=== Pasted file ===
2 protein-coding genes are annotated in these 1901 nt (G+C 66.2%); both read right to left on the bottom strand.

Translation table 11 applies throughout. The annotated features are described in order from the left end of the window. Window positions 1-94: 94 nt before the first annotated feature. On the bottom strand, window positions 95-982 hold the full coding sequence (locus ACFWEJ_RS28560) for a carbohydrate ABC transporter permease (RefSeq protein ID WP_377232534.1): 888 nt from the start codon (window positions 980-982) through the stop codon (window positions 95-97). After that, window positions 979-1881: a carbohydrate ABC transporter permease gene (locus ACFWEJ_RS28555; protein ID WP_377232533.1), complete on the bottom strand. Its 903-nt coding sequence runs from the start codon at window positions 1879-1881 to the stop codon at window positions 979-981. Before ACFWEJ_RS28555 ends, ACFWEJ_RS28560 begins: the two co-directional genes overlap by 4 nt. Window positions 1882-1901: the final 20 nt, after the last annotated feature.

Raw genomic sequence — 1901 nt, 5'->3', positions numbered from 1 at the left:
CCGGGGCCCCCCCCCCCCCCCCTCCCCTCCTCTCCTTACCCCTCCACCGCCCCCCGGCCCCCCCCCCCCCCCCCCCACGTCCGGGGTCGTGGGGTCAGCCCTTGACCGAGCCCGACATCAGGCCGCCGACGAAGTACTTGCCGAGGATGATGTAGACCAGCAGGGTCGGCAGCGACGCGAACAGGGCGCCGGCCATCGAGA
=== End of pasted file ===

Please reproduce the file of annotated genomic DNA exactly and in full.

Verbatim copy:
2 protein-coding genes are annotated in these 1901 nt (G+C 66.2%); both read right to left on the bottom strand.

Translation table 11 applies throughout. The annotated features are described in order from the left end of the window. Window positions 1-94: 94 nt before the first annotated feature. On the bottom strand, window positions 95-982 hold the full coding sequence (locus ACFWEJ_RS28560) for a carbohydrate ABC transporter permease (RefSeq protein ID WP_377232534.1): 888 nt from the start codon (window positions 980-982) through the stop codon (window positions 95-97). After that, window positions 979-1881: a carbohydrate ABC transporter permease gene (locus ACFWEJ_RS28555; protein ID WP_377232533.1), complete on the bottom strand. Its 903-nt coding sequence runs from the start codon at window positions 1879-1881 to the stop codon at window positions 979-981. Before ACFWEJ_RS28555 ends, ACFWEJ_RS28560 begins: the two co-directional genes overlap by 4 nt. Window positions 1882-1901: the final 20 nt, after the last annotated feature.

Raw genomic sequence — 1901 nt, 5'->3', positions numbered from 1 at the left:
CCGGGGCCCCCCCCCCCCCCCCTCCCCTCCTCTCCTTACCCCTCCACCGCCCCCCGGCCCCCCCCCCCCCCCCCCCACGTCCGGGGTCGTGGGGTCAGCCCTTGACCGAGCCCGACATCAGGCCGCCGACGAAGTACTTGCCGAGGATGATGTAGACCAGCAGGGTCGGCAGCGACGCGAACAGGGCGCCGGCCATCGAGA